This is a diabetes blog, not a cat blog. But I can’t go on without sharing this photo.
Now that I’ve gotten that out of the way, I’d like to pick up where I left off in August with my TRX infomercial post. I’m still doing a lot of leg exercises and lunges (see photo below for evidence).
And I’m also being sure to do arms/chest/back exercises because I’m inspired. Thanks to Karmel Allison, Emily Patton, and Steve Richert, I want to go climbing. I want to go climbing for real- outside. I don’t imagine this will happen anytime soon, since I barely find the time to take a shower. But if and when I should find myself standing in front of a large boulder, I intend to be strong enough to scale it like a spiderwoman.
Building upper body strength. Note that the smile disappears as I mightily pull myself up. (If you do this, do it with a friend! It will keep you safer and you won’t get bored.)
I love the TRX. I really do. But what I love even more is the BOSU. Never heard of it? Take a look here. The BOSU is an exercise tool that’s basically half of a ball stuck on a platter. The first time I saw it, I thought I’d never be able to stand on it, and I asked myself why I would ever want to do such a thing. It made me recall a clip I saw years ago of a man juggling tables with his feet. The thought that came to my mind was: why? Why would anyone want to juggle tables with his feet and why would anyone want to stand on a half-ball on a platter? These are not things anyone needs to do!
It’s not easy to convince me to try new things, but I put my doubts and questions aside and about two years ago I wobbled my way onto a BOSU. No more asking why. It was a fantastic workout. Now I save up my why’s for the truly important questions like why do I drink four cups of coffee a day? Why does my cat have to get into that cubby every time we take out the container of legos? Every time! Why do carbs taste better than all other foods?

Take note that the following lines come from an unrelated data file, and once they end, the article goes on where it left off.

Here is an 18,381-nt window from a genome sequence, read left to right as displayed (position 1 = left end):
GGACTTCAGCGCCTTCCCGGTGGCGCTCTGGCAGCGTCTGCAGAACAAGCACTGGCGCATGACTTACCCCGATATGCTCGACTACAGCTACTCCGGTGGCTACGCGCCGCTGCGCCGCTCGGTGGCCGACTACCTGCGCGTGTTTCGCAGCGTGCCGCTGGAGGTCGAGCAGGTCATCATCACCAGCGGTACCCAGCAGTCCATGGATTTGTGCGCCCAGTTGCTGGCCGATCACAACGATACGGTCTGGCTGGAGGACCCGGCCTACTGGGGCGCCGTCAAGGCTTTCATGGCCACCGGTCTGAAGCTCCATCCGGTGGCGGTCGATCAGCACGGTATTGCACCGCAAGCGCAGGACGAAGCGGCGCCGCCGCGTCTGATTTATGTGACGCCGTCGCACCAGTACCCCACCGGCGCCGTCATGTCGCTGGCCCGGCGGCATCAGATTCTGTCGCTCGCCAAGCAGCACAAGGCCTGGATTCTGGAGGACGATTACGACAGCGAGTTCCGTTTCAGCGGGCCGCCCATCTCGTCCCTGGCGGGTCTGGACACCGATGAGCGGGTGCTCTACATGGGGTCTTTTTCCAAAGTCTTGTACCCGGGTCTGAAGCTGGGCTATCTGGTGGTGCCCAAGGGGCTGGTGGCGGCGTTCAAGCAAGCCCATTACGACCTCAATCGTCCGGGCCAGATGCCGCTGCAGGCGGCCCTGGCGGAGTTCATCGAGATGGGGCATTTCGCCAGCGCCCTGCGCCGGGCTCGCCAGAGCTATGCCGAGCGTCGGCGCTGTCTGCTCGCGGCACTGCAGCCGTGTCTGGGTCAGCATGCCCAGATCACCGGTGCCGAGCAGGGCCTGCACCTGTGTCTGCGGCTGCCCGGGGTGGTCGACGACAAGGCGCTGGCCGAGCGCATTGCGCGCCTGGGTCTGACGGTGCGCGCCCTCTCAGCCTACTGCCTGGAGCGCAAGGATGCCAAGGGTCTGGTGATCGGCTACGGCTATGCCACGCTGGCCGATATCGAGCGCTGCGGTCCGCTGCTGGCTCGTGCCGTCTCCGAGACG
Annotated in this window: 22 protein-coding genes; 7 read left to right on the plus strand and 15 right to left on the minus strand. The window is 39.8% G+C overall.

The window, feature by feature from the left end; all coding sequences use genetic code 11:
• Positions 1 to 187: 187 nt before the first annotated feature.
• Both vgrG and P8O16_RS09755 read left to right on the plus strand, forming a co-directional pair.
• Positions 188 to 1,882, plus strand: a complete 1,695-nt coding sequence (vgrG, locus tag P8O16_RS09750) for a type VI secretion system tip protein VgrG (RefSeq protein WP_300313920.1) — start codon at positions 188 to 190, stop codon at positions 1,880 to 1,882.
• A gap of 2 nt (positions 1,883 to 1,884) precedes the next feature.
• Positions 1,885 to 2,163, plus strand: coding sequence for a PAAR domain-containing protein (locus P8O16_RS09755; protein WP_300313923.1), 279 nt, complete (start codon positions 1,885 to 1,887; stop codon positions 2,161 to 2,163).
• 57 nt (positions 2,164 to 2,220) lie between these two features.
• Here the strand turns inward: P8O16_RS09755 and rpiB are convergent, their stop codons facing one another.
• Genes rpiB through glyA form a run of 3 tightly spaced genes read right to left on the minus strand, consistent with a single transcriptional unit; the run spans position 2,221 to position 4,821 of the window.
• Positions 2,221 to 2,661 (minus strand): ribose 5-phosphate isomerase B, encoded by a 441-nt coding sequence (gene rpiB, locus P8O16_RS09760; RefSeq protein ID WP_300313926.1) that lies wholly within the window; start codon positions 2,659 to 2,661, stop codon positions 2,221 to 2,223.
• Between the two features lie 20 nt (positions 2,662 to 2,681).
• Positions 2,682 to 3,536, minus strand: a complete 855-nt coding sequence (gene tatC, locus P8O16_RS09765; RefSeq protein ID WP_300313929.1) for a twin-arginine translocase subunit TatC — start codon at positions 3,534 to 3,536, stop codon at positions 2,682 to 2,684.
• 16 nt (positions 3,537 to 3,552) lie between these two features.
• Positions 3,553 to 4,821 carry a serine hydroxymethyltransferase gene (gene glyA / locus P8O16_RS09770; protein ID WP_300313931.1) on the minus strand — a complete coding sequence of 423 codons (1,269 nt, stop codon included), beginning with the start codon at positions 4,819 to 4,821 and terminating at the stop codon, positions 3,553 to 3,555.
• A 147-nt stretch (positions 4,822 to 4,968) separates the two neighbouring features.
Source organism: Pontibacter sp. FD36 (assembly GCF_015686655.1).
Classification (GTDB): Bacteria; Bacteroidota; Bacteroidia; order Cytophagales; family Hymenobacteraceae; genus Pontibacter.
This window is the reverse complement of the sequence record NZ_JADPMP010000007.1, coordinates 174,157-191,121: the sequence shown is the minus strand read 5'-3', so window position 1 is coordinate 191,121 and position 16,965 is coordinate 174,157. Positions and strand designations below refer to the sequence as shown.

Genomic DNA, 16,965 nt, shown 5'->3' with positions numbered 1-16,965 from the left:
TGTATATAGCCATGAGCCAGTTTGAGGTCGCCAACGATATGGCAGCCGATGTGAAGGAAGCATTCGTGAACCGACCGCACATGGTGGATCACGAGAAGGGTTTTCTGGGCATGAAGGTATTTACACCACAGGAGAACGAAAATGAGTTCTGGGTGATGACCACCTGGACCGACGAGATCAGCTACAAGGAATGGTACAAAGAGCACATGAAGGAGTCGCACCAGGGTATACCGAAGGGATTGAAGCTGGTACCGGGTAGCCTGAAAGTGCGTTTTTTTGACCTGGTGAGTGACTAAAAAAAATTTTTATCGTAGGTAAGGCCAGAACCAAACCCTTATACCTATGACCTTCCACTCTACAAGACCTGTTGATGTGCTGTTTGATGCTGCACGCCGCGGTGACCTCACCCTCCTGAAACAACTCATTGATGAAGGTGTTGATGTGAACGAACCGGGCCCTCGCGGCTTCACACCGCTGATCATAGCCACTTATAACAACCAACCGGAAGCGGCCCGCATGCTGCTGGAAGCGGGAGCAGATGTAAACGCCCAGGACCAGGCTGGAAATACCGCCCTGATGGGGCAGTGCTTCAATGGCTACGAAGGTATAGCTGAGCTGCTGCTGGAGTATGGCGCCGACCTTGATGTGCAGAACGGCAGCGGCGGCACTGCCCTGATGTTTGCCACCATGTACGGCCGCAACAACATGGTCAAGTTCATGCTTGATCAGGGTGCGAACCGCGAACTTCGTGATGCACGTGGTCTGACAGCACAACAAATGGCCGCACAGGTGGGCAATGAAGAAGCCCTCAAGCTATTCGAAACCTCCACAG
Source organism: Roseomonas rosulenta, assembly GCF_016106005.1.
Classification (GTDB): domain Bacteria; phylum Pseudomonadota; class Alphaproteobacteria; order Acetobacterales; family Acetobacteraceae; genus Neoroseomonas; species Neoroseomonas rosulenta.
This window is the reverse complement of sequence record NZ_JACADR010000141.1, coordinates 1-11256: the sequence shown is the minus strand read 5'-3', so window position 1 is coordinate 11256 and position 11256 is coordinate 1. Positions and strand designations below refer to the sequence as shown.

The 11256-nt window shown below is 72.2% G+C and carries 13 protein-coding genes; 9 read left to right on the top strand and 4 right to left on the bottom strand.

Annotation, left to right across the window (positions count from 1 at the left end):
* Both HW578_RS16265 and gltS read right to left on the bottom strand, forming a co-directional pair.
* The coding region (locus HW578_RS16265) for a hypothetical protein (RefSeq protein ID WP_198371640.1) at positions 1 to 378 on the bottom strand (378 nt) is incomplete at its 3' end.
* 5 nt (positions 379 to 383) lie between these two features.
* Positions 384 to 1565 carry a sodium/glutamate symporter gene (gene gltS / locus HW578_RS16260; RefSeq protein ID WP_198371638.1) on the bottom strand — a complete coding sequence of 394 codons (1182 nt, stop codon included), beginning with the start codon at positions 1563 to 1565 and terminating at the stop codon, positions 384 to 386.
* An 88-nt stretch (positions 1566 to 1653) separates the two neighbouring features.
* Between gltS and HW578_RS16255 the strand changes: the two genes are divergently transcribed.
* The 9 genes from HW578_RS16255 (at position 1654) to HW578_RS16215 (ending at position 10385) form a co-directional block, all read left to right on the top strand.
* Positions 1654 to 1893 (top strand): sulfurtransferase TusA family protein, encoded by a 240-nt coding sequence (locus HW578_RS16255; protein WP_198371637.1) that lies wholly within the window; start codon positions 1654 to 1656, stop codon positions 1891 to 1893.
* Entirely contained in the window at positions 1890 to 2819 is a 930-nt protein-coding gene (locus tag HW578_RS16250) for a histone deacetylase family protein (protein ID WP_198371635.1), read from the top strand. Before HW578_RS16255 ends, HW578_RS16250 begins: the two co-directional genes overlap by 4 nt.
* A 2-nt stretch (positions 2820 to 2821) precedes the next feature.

So I’m hooked on the BOSU now. And I like what their website says. It answers my why pretty well. “BOSU® Training is about expanding movement capabilities, reshaping bodies and strengthening minds. It’s about inserting thought into movement. It’s about asking our clients, fitness students and athletes to be physically involved, but to also be present and fully engaged in the training process.”
If you ask me what BOSU Training is about, in my own personal BOSU infomerical I will tell you in one word what I’ve learned from using the BOSU: balance. And what is more important to a person with diabetes than balance?
It does take concentration and presence, as well as the use and coordination of many muscles in order to stand on the BOSU (especially to do it flamingo-style and lift weights or catch a ball, lean forward, bend down, squat). You know what? It’s so much like balancing blood sugar… so much thought, so many calculations, so many things that have to work together in order to get it right. And then one tiny factor can throw the whole thing off.
The always being present… it’s what makes diabetes management so difficult… the frustration of balance destroyed every time you eat.